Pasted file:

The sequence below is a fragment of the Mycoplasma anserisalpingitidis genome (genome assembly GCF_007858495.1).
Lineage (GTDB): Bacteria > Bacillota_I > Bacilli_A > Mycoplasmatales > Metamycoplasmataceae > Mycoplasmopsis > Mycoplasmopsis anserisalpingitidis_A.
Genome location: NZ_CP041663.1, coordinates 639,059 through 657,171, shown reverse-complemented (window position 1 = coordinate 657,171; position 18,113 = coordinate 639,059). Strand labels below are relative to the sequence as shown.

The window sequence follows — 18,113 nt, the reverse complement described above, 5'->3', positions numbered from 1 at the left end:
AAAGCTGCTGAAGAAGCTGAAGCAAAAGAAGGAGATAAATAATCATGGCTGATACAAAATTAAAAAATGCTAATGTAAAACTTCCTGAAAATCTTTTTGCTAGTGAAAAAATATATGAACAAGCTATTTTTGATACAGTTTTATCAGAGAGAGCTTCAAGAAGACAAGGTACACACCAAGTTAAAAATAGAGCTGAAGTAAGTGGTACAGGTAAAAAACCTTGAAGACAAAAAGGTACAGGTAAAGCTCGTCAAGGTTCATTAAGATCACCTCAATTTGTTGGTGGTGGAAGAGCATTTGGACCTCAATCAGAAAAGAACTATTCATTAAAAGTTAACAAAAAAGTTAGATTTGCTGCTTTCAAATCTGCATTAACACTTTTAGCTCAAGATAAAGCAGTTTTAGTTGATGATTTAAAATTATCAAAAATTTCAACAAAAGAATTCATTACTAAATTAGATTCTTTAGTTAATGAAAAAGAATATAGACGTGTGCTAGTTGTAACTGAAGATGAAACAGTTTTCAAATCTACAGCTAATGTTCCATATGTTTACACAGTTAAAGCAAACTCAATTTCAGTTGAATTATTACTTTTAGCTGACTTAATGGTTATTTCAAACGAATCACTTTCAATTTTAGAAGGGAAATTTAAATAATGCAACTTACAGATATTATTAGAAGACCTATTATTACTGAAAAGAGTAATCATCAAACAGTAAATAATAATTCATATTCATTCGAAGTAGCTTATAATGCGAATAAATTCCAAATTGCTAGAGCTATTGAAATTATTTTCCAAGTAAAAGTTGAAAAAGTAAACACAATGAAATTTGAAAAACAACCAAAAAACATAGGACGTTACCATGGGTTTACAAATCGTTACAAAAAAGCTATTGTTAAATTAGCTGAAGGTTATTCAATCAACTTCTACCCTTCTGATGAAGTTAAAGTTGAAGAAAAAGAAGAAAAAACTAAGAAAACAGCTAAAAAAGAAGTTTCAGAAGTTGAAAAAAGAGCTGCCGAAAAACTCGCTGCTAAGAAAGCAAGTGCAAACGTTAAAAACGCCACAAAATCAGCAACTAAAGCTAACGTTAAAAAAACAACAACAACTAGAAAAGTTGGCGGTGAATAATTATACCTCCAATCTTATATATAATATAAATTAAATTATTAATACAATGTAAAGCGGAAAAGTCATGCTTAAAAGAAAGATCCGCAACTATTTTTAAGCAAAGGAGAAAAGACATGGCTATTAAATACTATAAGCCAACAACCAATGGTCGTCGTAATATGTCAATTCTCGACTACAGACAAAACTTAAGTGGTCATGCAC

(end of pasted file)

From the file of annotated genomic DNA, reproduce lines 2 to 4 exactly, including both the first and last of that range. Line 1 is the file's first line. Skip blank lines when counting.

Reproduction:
Lineage (GTDB): Bacteria > Bacillota_I > Bacilli_A > Mycoplasmatales > Metamycoplasmataceae > Mycoplasmopsis > Mycoplasmopsis anserisalpingitidis_A.
Genome location: NZ_CP041663.1, coordinates 639,059 through 657,171, shown reverse-complemented (window position 1 = coordinate 657,171; position 18,113 = coordinate 639,059). Strand labels below are relative to the sequence as shown.

The window sequence follows — 18,113 nt, the reverse complement described above, 5'->3', positions numbered from 1 at the left end: